A number of factors affect your chances of conception. They include the following:
the timing and frequency of intercourse relative to ovulation
the length of time trying to conceive
whether or not you have been pregnant before
getting adequate nutrition
maintaining a healthy body weight
avoiding excessive smoking, drinking and recreational drugs
potential occupational exposures
(Baird and Strassman 2000; Taylor 2003)
below, (adapted from data in Taylor 2003) identifies some of the
significant factors affecting one’s chance of conception.
|Increased chance of conception||Reduced chance of conception|
|Woman aged under 30 years||Women aged over 35 years|
|Previous pregnancy||No previous pregnancy|
|Less than three years trying to conceive||More than three years trying to conceive|
|Intercourse occurring during the few days before and/or the day of ovulation||Intercourse incorrectly timed, not occurring within the few days before and/or the day of ovulation|
|Woman's body mass index (BMI) 20-30||Woman's BMI < 20 or > 30|
|Both partners non-smokers||One or both partners smoke|
|Caffeine intake less than two cups of coffee daily||Caffeine intake more than two cups of coffee daily|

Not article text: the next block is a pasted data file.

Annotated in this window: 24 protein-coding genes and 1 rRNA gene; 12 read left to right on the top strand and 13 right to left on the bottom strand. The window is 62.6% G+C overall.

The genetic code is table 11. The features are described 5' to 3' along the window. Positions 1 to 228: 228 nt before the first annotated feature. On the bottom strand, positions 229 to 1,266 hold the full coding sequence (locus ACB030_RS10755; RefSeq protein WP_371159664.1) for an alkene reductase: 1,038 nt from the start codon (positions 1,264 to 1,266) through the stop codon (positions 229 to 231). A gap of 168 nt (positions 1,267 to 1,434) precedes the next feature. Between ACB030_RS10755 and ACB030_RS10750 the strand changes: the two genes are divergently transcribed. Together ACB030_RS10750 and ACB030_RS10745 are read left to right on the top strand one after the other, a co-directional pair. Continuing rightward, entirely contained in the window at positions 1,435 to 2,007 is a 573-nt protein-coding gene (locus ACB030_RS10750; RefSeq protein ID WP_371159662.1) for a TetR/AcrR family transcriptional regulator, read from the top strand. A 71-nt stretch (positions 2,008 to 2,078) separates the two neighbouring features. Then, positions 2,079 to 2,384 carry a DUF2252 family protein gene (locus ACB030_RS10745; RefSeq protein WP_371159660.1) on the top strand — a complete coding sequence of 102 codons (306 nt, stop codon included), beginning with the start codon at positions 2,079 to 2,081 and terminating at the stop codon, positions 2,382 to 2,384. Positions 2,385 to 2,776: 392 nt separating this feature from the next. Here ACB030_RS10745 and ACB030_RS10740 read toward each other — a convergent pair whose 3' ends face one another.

|No use of recreational drugs||Regular use of recreational drugs|
While some of the factors are beyond one’s control (such as age, time trying, and previous pregnancies), others are more possible to control. Particularly, identifying your fertile window and focusing intercourse within that time can dramatically increase your conception probabilities (Hilgers et al 1992; Gnoth et al 2005).
Since so many factors may come into play, it is not possible to precisely estimate your conception chances each cycle. However, when you are charting your fertility signs and examining your chart for possible clues about your pregnancy chances, the best thing to see is a clear ovulation pattern (best when correlated with multiple fertility signs) and well-timed intercourse within your fertile window.
Baird, D. D. and B. I. Strassman (2000). Women's Fecundability and Factors Affecting It. Women and Health. M. Goldman and M. Hatch. San Diego, Academic Press: 126-137.
Gnoth, C., E. Godehardt, et al. (2005). "Definition and prevalence of subfertility and infertility." Hum Reprod 20(5): 1144-1147.
Hilgers, T. W., K. D. Daly, et al. (1992). "Cumulative pregnancy rates in patients with apparently normal fertility and fertility-focused intercourse." J Reprod Med 37(10): 864-6.
Taylor, A. (2003). "ABC of subfertility: extent of the problem." Bmj 327(7412): 434-6.
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